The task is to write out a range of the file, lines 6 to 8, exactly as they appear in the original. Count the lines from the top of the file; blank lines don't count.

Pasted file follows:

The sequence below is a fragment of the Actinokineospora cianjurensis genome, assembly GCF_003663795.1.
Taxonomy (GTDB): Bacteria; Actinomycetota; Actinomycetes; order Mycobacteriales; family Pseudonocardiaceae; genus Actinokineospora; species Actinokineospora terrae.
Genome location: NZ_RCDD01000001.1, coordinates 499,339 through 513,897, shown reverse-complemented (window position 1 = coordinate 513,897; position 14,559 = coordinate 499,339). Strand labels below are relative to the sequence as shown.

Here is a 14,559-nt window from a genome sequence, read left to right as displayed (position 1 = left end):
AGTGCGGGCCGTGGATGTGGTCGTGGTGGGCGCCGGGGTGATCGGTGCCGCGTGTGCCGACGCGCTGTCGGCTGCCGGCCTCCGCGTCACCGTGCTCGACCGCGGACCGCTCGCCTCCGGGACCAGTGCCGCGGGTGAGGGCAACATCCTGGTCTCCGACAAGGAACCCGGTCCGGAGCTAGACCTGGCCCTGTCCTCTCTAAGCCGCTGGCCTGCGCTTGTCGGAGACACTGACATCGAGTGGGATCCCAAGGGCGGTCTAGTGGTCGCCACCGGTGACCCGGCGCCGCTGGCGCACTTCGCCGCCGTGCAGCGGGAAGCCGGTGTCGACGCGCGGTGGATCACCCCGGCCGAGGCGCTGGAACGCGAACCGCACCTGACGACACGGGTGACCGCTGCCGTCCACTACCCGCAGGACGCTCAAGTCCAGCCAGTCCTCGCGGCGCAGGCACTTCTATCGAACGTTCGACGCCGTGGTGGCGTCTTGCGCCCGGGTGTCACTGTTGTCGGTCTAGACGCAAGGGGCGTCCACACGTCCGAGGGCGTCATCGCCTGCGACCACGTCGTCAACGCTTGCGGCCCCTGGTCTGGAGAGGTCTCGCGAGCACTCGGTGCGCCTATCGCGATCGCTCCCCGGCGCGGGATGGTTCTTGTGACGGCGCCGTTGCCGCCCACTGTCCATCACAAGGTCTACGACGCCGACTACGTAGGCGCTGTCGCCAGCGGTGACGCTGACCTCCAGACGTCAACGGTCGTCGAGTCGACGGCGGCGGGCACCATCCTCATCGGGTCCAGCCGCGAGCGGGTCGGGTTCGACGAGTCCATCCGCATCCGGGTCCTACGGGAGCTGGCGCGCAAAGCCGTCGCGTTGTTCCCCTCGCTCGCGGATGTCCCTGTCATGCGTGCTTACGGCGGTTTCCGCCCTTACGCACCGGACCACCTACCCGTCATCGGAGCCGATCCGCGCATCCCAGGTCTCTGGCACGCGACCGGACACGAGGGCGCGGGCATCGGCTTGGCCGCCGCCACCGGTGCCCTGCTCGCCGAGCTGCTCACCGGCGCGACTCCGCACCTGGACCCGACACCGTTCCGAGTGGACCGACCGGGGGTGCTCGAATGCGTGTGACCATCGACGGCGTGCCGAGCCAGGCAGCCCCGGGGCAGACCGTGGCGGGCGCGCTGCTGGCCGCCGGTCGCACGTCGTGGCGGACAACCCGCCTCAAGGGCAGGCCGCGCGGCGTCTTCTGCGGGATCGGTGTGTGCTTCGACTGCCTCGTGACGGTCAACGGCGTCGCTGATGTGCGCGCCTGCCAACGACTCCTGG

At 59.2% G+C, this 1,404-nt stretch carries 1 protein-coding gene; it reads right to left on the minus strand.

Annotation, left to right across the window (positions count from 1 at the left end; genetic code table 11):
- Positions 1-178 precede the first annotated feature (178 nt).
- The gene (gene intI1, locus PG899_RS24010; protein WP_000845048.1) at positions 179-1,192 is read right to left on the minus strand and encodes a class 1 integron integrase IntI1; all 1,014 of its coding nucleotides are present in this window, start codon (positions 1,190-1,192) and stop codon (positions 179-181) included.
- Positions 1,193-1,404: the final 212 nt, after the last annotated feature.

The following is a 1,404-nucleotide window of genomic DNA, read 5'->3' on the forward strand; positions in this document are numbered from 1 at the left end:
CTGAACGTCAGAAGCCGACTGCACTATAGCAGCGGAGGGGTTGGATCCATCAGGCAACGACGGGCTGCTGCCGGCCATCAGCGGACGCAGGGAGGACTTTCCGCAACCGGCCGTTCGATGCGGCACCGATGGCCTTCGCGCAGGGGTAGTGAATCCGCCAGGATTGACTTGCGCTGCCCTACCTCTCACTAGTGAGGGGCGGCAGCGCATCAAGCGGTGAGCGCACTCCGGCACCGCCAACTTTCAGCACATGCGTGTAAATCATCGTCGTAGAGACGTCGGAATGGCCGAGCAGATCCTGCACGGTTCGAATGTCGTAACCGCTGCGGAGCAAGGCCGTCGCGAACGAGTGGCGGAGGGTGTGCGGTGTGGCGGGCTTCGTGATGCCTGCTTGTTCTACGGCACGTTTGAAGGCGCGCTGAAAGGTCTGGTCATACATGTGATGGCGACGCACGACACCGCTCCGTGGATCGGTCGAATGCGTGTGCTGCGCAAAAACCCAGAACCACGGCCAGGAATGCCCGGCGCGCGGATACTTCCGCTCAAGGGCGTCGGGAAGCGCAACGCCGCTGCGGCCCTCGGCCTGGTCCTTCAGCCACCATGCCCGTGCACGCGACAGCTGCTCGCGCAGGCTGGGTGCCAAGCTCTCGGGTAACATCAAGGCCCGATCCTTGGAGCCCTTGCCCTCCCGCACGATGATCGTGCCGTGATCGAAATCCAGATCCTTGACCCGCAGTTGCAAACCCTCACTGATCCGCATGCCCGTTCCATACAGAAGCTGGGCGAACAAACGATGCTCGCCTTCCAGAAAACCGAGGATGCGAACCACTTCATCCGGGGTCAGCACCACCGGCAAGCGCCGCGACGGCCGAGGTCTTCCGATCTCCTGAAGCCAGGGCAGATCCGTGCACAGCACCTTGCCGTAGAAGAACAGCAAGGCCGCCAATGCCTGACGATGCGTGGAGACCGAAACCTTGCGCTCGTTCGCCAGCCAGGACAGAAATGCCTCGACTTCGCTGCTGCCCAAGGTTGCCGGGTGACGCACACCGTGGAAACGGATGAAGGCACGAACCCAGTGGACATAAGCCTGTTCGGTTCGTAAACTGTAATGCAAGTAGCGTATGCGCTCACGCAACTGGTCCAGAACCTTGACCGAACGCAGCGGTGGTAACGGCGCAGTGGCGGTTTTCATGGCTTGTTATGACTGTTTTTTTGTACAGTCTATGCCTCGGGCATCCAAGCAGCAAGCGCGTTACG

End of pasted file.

At 59.2% G+C, this 1,404-nt stretch carries 1 protein-coding gene; it reads right to left on the minus strand.

Annotation, left to right across the window (positions count from 1 at the left end; genetic code table 11):
- Positions 1-178 precede the first annotated feature (178 nt).